4 Antique Sterling Souvenir Spoons Gorham Lunt Mechanics Missouri Columbia MO



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Lot of four antique 19th century sterling silver souvenir spoons of Columbia, Missouri representing the University of Missouri, Read Hall (of the) University of Missouri, C.C. Auditorium, and the Episcopal Church. Makers include two by Gorham, one by Lunt Silversmiths, and one by Mechanics Silver Co (a branch of the Watson Company). Established in 1839, the University of Missouri was the first public university west of the Mississippi River and was home to the world's first journalism school.

""The Gorham Manufacturing Company is one of America’s largest manufacturers of silver-plate and sterling pieces, along with a foundry for bronze sculpture. Gorham got it’s start in 1831 with Jabez Gorham in partnership with Henry Webster. The two founded the silver company in Gorham’s hometown of Providence, Rhode Island. Their beginning was as a manufacturer of coin-silver flatware in which Gorham started to gain acclaim, especially in 1859 once the flatware was selected by Mary Todd Lincoln for the White House. In 1863, Gorham was a major player in plated silver. In 1868, they had made the switch from coin silver for sterling silver and produced everything from knives, forks and spoons, to other desired pieces such as coffee pots and serving bowls. Again, highly desired by several White House administrations, Mrs. Ulysses S. Grant asked Gorham to commemorate the country’s one-hundredth anniversary with a spectacular century vase.""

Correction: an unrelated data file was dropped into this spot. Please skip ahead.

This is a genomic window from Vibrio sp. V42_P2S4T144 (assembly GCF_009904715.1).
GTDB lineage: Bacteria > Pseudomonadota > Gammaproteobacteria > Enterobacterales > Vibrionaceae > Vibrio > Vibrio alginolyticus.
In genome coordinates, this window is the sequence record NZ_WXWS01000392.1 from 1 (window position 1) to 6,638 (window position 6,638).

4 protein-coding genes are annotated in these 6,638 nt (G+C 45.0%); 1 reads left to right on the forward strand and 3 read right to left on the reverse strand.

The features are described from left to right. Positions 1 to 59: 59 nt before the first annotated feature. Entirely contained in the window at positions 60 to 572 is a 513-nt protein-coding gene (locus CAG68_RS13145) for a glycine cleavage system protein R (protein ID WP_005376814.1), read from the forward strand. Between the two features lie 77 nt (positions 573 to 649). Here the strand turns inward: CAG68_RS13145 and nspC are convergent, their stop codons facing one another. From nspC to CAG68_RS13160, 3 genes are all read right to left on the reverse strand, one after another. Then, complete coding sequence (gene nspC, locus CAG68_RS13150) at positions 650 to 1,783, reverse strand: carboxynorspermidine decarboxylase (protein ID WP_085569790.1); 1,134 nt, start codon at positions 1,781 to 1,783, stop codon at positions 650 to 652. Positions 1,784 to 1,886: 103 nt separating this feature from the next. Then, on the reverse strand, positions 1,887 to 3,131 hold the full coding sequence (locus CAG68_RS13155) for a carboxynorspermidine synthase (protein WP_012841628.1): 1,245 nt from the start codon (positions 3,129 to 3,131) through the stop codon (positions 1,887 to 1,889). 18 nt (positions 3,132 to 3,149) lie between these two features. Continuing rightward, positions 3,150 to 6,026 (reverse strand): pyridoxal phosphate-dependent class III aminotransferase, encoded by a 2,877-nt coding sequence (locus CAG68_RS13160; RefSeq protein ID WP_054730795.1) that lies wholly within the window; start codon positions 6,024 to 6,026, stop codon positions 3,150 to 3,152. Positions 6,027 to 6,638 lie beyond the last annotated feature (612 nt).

""Lunt Silversmiths began its activity and was incorporated in Greenfield, MA in 1902 as Rogers, Lunt & Bowlen Company.
The firm succeeded to A. F. Towle & Son Co purchasing its tools, machinery, trademarks and good-will.
The business was managed by George E. Rogers (1849-1915, President and major investor), George Colby Lunt (Treasurer and General Manager) and William Caldwell Bowlen (1868-1934, Vice President and supervisor of manufacturing until his retirement in 1929).
George C. Lunt and William C. Bowlen were both qualified members of the staff of the defunct Towle's factory.
The company would become a celebrated domestic designer and producer of flatware, hollowware, and giftware for generations to come remaining in Lunt family hands for more than 100 years, making it the oldest continuously operating family-owned silver company in the United States.
On April 4, 1912 the RLB trademark obtained the U.S. federal registration under the serial number of 71062653.
In 1935 Rogers, Lunt & Bowlen Company's name was shortened to Lunt Silversmiths.
In 1957 Lunt Silversmiths acquired King Silver Co and its subsidiary Richard Dimes Company of South Boston, Ma.
Lunt Silversmiths had in its inventory a wide array of flatware patterns as Alexandra, American Directoire, American Victorian, Belle Meade, Carillon, Charles II, Chased Classic, Chatelaine, Colonial Manor, Colonial Theme, Contrast, Coronet, Counterpoint, Delacourt, Early american-Engraved, Early American-Plain, Early Colonial, Eloquence, Embassy scroll, English Shell, Festival, Floral Lace, Granado, Lace Point, Madrigal, Mary II, Memory Lane, Mignonette, Modern Classic, Modern Victorian, Monticello, Mount Vernon, Nellie Custis, Pendant of Fruit, Raindrop, Rapallo, Regency, Rondelay, Rose Elegance, Spring Serenade, Starfire, Summer song, Sweetheart Rose, William & Mary.